Toilet Day
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Today is World Toilet Day, and no, it isn’t a celebration of fancy toilet enthusiasts. The reason for the day is actually quite significant, and University of Pretoria Lecturer and Social Worker Elmien Classens fills us in on why:


Global (19 November 2023) — Every person has the basic right to water and sanitation; however, millions of people around the world have this right infringed upon daily. More than 3.6 billion people globally do not have access to safely managed sanitation services and, for this reason, World Toilet Day was founded by philanthropist Jack Sim, and is celebrated annually on 19 November.

This day serves as a platform to increase general knowledge on what sanitation is; raise awareness on poor sanitation and lack of toilets globally, as well as to allow people who have good sanitation to recognise the importance thereof.

In the South African context, having access to water and sanitation is stipulated as an essential human right as set out in the Constitution. From the current South African population of 60.4 million people, the total number of people without adequate sanitation is estimated at between 21.8 million and 25.5 million. The millions mentioned above who do not have access to safe sanitation use either the inadequate bucket system, unimproved pit latrines or the veld.

Access to safe sanitation means having a healthy and safe way of disposing of human waste among setting other hygienic environmental conditions by disposing of general waste and making water drinkable. There is a general misconception about what sanitation is and so it is important to acknowledge that a toilet does not automatically equal safe sanitation.

In many local communities, people do not have access to one shared toilet which remains as unjust as not having access to it at all. Other communities have physical toilets but have a poor drainage system in which the waste still filters into the communities’ water sources. Some communities in South Africa continue to use portable toilets and pit latrines and, sadly, we still often read in the news about children falling into pit toilets and dying a very undignified death.

Increased Risk of Malnutrition and Other Digestive Diseases

The most well-known consequence of not having safe sanitation is the illnesses that are caused due to open exposure to faeces and contaminated water sources. Some of these illnesses range from mild to severe, including cholera, dysentery, typhoid, intestinal worm infections and polio.

As the lack of sanitation is experienced in mostly poor communities, they often do not have accessibility to established healthcare services either which can often lead to prolonged illnesses.

Beyond the health implications of poor sanitation, the impact of poor sanitation in communities contributes to many social ills. Women and girls with no access to toilets must often wait until it is dark outside to not draw attention, which places them in a more vulnerable position to being abused and sexually assaulted. This does not only affect their safety but the dignity of people is affected when they are required to live in unhealthy, unsafe conditions.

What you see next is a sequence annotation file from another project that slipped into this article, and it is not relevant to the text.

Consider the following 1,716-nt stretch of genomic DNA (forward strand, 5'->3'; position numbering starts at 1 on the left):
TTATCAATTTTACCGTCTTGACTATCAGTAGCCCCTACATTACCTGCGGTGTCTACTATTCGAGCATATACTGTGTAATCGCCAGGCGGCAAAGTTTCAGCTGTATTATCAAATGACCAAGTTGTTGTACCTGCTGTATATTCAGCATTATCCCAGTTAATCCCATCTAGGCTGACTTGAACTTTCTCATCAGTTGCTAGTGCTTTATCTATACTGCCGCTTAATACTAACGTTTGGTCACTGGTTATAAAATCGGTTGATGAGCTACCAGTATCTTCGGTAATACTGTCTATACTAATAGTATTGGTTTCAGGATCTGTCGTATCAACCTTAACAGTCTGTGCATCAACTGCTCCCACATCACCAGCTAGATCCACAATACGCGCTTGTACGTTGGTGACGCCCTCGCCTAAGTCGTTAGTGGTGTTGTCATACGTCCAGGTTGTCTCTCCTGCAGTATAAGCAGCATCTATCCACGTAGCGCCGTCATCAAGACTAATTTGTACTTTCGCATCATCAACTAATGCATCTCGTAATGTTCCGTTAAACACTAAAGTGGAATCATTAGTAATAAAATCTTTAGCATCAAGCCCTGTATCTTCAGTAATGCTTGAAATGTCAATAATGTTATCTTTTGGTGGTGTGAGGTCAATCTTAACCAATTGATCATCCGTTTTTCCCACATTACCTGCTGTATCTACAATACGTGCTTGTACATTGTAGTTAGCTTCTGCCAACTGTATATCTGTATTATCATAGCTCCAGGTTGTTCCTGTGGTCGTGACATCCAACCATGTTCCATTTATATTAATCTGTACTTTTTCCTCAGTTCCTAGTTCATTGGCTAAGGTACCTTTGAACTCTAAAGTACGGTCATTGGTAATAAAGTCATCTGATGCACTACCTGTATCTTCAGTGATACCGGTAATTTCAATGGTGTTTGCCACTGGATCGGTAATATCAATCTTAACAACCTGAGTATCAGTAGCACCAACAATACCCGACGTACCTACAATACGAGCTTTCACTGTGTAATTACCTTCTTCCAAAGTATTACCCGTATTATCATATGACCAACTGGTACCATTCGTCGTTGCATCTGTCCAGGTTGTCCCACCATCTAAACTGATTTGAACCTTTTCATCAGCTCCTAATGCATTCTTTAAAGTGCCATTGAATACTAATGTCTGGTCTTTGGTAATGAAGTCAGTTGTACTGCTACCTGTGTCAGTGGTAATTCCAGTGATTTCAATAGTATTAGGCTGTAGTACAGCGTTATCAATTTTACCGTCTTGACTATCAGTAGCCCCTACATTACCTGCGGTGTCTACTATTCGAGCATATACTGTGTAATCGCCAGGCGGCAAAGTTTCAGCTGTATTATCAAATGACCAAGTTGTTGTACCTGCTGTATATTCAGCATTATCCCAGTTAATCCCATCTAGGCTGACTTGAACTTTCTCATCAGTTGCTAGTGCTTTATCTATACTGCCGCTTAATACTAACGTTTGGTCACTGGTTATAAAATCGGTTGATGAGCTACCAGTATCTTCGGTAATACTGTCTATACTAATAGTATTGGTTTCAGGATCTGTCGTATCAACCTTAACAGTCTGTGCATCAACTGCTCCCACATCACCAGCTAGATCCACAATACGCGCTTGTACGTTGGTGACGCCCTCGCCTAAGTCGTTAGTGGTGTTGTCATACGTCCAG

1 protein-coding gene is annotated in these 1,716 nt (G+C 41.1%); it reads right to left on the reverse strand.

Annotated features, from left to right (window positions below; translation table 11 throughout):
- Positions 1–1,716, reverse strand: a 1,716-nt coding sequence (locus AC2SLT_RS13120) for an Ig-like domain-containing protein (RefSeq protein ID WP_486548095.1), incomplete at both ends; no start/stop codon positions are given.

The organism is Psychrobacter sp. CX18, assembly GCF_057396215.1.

There is much to be done in order to achieve safe sanitation, and it might be asked if it has anything to do with social work or social welfare in general. We might not have everything but we do have social policy which is concerned with how societies across the world meet human needs, including security, education, work, health and well-being. As a social worker, I feel strongly that we have a role to empower individuals and communities, especially the most vulnerable, to know their rights and to continue to push for the realisation thereof. The basic right to safe sanitation is included in several social policies in South Africa and that has everything to do with humanity and social work in general.

We still have a long way to go, as sanitation is just one of the many achievements that globally need to be achieved along with addressing many other injustices. World Toilet Day is an important awareness campaign to spread the word about the lack of access to sanitation across the globe, as well as locally, and continue to ensure that no human is left behind when it comes to accessing safe toilets and sanitation.

Sources: University of Pretoria 
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About the Author

Ashleigh Nefdt is a writer for Good Things Guy.

Ashleigh's favourite stories have always seen the hidden hero (without the cape) come to the rescue. As a journalist, her labour of love is finding those everyday heroes and spotlighting their spark - especially those empowering women, social upliftment movers, sustainability shakers and creatives with hearts of gold. When she's not working on a story, she's dedicated to her canvas or appreciating Mother Nature.

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